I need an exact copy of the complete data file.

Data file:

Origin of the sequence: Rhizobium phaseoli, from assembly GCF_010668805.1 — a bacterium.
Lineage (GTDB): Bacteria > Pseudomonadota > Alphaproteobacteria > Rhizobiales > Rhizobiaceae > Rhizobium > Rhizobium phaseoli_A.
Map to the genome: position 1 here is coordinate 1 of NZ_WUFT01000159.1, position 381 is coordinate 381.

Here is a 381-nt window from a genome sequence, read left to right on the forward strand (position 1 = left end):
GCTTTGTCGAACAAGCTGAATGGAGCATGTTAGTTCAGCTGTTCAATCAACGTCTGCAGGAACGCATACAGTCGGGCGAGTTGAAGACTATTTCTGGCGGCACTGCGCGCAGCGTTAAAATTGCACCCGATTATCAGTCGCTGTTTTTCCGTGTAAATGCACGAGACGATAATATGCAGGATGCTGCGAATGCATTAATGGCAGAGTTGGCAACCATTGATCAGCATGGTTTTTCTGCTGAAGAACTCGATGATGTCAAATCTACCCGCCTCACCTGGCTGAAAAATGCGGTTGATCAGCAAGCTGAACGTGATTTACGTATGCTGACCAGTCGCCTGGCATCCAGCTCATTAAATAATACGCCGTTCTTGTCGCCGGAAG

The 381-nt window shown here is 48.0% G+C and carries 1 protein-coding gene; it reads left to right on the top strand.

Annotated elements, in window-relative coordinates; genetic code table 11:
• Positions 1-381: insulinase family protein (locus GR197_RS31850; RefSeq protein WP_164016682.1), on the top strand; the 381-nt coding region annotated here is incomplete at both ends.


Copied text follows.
Origin of the sequence: Rhizobium phaseoli, from assembly GCF_010668805.1 — a bacterium.
Lineage (GTDB): Bacteria > Pseudomonadota > Alphaproteobacteria > Rhizobiales > Rhizobiaceae > Rhizobium > Rhizobium phaseoli_A.
Map to the genome: position 1 here is coordinate 1 of NZ_WUFT01000159.1, position 381 is coordinate 381.

Here is a 381-nt window from a genome sequence, read left to right on the forward strand (position 1 = left end):
GCTTTGTCGAACAAGCTGAATGGAGCATGTTAGTTCAGCTGTTCAATCAACGTCTGCAGGAACGCATACAGTCGGGCGAGTTGAAGACTATTTCTGGCGGCACTGCGCGCAGCGTTAAAATTGCACCCGATTATCAGTCGCTGTTTTTCCGTGTAAATGCACGAGACGATAATATGCAGGATGCTGCGAATGCATTAATGGCAGAGTTGGCAACCATTGATCAGCATGGTTTTTCTGCTGAAGAACTCGATGATGTCAAATCTACCCGCCTCACCTGGCTGAAAAATGCGGTTGATCAGCAAGCTGAACGTGATTTACGTATGCTGACCAGTCGCCTGGCATCCAGCTCATTAAATAATACGCCGTTCTTGTCGCCGGAAG

The 381-nt window shown here is 48.0% G+C and carries 1 protein-coding gene; it reads left to right on the top strand.

Annotated elements, in window-relative coordinates; genetic code table 11:
• Positions 1-381: insulinase family protein (locus GR197_RS31850; RefSeq protein WP_164016682.1), on the top strand; the 381-nt coding region annotated here is incomplete at both ends.